1. Thanks Mary, this is brilliant. I would have never thought of any of this as I’m not sure about how a WILL is put together. I’ll print this off and bring it along with us. Should we sort out any of the above first before we go to the lawyer? I suppose that would make sense as I’m sure they charge to make changes to a Will.

        1. You need to decide how you want to set up the money then ensure you have the assets & insurance to fund your decisions…those were just a few suggestions of mine.

          Obviously I have no children so I have put as much of our assets into successor holder, joint accounts with the right of survivorship and tried to keep the assets that need to actually be probated to as dull a roar as possible. You may want to enlist the help of an accountant prior to seeing the lawyer to get your affairs squared away in order to minimize the crunch with the tax man.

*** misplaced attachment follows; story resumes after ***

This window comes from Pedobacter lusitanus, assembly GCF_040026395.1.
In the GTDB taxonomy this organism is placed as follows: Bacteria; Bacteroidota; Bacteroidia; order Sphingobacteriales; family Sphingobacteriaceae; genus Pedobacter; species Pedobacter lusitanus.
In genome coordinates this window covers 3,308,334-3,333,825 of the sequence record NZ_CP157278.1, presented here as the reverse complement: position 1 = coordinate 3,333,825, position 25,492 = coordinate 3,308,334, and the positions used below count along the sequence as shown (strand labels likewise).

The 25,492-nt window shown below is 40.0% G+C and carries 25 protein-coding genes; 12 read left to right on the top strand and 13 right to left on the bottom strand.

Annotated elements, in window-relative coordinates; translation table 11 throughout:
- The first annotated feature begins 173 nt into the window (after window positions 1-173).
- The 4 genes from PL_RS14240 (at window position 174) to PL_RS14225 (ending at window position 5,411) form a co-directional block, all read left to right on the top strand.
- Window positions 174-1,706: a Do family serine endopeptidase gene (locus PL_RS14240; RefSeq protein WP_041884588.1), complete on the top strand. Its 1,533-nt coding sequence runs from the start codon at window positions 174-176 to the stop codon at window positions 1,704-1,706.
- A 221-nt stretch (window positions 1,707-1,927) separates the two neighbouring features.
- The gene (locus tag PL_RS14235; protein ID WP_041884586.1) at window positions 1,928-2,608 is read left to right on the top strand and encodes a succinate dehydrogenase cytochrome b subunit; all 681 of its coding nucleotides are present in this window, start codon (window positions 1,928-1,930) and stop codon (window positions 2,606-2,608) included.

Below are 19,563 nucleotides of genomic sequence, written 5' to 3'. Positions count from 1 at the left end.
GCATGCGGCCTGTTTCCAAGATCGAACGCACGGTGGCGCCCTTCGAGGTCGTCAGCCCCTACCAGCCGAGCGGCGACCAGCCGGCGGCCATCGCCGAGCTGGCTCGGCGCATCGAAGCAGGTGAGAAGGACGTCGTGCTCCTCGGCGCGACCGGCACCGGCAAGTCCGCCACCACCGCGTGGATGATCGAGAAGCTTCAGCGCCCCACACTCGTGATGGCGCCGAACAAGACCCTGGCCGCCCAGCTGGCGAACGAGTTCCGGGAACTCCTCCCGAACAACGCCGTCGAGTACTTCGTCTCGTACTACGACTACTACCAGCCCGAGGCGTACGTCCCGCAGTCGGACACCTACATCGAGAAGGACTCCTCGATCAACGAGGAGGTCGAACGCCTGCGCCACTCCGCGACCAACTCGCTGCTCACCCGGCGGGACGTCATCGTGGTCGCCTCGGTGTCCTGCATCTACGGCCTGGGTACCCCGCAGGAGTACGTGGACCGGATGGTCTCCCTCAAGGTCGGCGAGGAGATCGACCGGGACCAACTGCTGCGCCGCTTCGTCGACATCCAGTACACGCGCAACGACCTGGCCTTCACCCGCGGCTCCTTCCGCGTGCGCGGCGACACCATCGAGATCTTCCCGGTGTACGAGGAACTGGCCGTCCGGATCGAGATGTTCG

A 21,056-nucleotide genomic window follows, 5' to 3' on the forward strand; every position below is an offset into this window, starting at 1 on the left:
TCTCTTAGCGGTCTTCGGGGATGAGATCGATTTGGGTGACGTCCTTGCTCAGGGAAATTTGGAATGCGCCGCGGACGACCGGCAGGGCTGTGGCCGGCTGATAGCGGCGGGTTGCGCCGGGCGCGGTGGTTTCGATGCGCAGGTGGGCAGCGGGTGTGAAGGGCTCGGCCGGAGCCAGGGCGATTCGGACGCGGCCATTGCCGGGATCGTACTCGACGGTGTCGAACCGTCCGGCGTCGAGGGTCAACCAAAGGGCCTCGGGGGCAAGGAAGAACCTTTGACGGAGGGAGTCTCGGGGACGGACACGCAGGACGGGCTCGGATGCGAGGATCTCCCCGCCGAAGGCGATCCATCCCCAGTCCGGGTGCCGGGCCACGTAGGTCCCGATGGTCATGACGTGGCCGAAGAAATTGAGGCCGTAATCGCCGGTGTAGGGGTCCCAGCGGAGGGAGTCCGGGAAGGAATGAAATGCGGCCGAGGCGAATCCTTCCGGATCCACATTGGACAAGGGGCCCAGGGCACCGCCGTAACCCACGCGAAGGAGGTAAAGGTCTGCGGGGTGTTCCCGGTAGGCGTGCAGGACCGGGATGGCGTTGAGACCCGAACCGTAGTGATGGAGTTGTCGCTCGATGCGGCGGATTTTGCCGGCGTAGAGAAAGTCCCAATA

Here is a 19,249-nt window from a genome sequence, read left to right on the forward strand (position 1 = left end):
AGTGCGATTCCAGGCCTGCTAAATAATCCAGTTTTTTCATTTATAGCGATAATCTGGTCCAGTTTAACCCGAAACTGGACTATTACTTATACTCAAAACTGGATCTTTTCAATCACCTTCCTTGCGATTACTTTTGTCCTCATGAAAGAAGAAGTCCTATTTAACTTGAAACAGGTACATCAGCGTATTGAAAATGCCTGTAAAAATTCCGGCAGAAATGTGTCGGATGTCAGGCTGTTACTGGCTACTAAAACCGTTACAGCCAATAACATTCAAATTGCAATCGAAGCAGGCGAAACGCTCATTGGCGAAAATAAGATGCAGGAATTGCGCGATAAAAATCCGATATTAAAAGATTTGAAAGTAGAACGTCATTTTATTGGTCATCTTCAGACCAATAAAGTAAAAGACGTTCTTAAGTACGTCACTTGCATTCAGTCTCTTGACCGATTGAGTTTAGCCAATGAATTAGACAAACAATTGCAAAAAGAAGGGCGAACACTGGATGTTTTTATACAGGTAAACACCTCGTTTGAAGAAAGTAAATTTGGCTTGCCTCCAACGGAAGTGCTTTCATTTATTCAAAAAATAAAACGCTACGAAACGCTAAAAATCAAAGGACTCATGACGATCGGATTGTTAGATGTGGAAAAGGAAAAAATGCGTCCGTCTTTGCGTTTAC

Once you have the assets correctly registered and your insurance issued to fund your plans for your spouse and your son, then head to the lawyer and get it all put in legal form.

          Read it very carefully though…I have never had a will prepared by any of the lawyers I have worked with that did not have to be corrected and corrected multiple times to get it right. It’s too late to fix the wording and correct your intention when you are gone so make sure to get it right before you sign.

          The will is actually the last step in getting your affairs in order…good luck!

          1. Thanks Mary,